Sunday, July 6, 2014

Let Freedom Ring

It’s the Fourth of July. My wife and I look up, awestruck at the production. It’s majestic and grand, no doubt, but also uniquely personal, like we’re the only two people who truly feel the magnitude of each boom.

“If the Cubs ever win the World Series,” I say, tears welling up in my 32 year-old eyes, “I think it will feel just like this.”

With one hand still gripping my son’s midsection, I raise the other over my head in a fist and pump it in appreciation, because here, in my uncle’s bathroom, amidst the sounds of a mid-afternoon pool party, my two-year-old son has finally pooped in the potty.

Independence Day, indeed.

Aside from working as a bouncer at a college bar, parenting may be the only opportunity to look someone square in the eye as they shit their pants while you physically remove them from a party. But as a parent, you have to let the belligerent patron back into the party, and repeat the exercise several times a day, for several consecutive days.

There are countless joys associated with parenthood. The long and winding road of potty training is not one of them, but receiving an emotional shot in the arm from seemingly trivial things certainly is.

There are times I miss the ways we used to celebrate Independence Day. Pleading with a toddler to use the toilet at a friend’s house while people swim and grill and drink and laugh is a sobering experience. But there is no buzz like watching your child’s eyes light up as they figure out something that has eluded them.

Yes, I felt like a psycho walking around the house clapping intermittently until the adrenaline of a two-year-old pooping somewhere other than his pants or the bathtub wore off. But, hey, that’s the game.

If there is one thing Cubs fans and parents know, it’s that even when life isn’t sexy, you can have a lot of fun celebrating the little shit.

Saturday, July 5, 2014

The Best Place in the World

“Iowa is the best place in the world…to be from.”

That’s how I described my home state when I moved to Dallas five years ago. It was a passive-aggressive statement meaning, “I had a nice upbringing, but man am I glad to be out of there!”

Everyone is from somewhere. Our relationships with our hometowns can be as complicated as any in our lives. The more you embarrass yourself in one town, the smaller that town feels. My already small town kept shrinking as I fumbled my way through the front half of my twenties.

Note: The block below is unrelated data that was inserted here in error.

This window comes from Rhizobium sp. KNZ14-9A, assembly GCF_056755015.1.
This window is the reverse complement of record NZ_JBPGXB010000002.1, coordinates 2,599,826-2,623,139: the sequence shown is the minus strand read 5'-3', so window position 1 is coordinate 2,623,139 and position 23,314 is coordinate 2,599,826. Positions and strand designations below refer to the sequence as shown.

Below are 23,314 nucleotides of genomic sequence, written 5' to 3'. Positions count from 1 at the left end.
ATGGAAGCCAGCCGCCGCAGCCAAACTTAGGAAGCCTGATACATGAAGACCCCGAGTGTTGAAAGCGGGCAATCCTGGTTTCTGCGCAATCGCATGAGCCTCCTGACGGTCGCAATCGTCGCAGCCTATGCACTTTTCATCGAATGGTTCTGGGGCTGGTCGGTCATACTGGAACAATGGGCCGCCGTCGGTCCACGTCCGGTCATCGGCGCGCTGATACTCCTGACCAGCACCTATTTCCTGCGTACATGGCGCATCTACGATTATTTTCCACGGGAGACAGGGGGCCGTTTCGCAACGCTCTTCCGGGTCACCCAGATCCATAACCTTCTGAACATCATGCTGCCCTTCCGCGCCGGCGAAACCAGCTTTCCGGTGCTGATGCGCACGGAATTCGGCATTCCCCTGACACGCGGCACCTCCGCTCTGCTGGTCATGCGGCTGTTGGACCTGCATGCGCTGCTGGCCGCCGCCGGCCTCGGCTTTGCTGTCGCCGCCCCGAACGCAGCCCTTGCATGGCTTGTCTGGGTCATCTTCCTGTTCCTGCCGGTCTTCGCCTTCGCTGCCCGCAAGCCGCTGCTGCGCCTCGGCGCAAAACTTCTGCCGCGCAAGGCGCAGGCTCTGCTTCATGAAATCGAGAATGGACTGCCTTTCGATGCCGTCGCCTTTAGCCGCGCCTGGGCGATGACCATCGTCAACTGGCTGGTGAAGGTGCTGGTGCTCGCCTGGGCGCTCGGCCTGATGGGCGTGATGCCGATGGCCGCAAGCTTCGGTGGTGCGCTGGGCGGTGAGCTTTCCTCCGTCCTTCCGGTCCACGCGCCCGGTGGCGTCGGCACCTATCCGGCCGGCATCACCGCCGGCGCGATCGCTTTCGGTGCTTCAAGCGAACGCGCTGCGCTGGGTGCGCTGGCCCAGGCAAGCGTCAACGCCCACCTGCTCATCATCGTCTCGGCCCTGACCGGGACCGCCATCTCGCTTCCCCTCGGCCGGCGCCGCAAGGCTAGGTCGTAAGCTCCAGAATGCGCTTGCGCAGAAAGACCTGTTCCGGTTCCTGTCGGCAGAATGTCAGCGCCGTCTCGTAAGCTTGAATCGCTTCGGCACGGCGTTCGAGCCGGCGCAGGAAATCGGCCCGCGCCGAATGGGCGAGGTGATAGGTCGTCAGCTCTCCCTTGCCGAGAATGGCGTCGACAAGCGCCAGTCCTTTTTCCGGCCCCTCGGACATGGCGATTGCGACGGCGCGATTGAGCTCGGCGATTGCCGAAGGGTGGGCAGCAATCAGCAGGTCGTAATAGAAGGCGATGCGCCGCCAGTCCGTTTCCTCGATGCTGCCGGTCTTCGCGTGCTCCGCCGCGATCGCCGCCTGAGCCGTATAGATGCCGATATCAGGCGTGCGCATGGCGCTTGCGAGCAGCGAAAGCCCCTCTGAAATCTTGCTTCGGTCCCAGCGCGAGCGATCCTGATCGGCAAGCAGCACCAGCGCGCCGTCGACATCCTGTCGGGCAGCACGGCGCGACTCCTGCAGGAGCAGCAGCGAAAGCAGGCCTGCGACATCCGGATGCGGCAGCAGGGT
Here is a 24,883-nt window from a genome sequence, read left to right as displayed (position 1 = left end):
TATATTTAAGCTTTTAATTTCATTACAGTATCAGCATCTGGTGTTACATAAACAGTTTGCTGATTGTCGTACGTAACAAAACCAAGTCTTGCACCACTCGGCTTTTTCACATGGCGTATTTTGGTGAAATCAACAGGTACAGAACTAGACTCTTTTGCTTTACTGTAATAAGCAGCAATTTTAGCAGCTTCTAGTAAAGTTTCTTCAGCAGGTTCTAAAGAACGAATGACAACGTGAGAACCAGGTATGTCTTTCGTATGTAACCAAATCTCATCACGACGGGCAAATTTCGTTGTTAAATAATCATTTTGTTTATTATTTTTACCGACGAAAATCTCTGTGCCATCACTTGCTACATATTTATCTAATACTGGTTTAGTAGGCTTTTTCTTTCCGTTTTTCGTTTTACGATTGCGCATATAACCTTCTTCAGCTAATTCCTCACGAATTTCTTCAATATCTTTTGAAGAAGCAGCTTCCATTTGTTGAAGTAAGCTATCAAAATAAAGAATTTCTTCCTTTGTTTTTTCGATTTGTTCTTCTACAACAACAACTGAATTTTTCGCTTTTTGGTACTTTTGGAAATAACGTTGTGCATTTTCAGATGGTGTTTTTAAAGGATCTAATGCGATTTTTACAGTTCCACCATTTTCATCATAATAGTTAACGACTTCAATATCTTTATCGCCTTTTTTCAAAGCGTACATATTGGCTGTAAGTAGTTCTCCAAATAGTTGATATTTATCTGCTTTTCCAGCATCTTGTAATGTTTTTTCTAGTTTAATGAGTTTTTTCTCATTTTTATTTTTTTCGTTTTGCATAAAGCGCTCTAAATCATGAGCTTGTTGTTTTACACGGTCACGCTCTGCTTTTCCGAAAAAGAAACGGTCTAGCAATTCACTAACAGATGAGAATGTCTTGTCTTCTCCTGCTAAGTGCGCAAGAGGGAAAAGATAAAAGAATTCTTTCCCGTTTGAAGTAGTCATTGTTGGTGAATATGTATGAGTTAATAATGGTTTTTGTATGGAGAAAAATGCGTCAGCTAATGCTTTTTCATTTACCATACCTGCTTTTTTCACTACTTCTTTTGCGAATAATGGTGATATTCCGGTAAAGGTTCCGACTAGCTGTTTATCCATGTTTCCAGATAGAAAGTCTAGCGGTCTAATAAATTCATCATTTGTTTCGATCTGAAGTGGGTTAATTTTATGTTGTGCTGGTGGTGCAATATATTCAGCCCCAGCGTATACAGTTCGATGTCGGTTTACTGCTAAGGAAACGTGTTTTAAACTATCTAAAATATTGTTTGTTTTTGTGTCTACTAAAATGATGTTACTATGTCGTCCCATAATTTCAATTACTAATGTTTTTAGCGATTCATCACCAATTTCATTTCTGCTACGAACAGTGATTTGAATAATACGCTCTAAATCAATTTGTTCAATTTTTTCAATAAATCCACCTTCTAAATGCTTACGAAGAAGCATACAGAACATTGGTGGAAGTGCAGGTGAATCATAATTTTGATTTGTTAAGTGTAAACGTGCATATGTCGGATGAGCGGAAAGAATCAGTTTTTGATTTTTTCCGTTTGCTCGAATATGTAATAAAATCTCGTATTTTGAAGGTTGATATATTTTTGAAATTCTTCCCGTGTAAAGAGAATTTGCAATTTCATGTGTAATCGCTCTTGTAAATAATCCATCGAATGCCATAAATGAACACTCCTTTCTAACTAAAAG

At 26, I received the kind of grace boys without direction or confidence should be so lucky to receive. I met a girl who believed I was worth loving. I didn’t know why she wanted to be with me, but I did everything in my power to be the kind of person who deserved to be with her. And things turned around.

A year into our relationship, we left Iowa to seek opportunities a big market could provide. I never stopped to consider whether I was running toward my ambitions or away from the places and people who knew my failures. It was a both. I left Iowa fueled by equal parts ambition and shame.

In Dallas, we established a life together. We made great friends, grew our careers, and finally our family. I had grown as a person, but was still insecure and felt like a fraud. In my mind, people from my hometown knew what a screw-up I really was.

So I distanced myself, first with miles of physical distance then miles of emotional distance. I buried the earliest pieces of my personal journey out of fear.

In April, I decided to take a giant leap out of my comfort zone and read a personal essay about a key piece of that journey in a Dallas storytelling showcase called Oral Fixation. Standing in front of more than 300 people and delivering a personal story was cathartic, even a little fun. It helped that all but four of those audience members were total strangers.

Last week, the video of my reading was posted online. I shared it with friends and family, hoping a few family members would watch it and enjoy what they saw. I was blown away when, almost immediately, my old friends and classmates started sharing the video with incredible words of encouragement and praise. I practically walked on air as people I hadn’t spoken to in years told me they were proud of me.

This isn’t a story about my journey or the man I’ve become. It’s about the power of owning your personal story and sharing it with others. Our stories connect us to the places we’re from. No matter where this life takes me, I am always going to be Blake Friis from West Branch, Iowa.

And, for me, that’s the best place in the world to be from.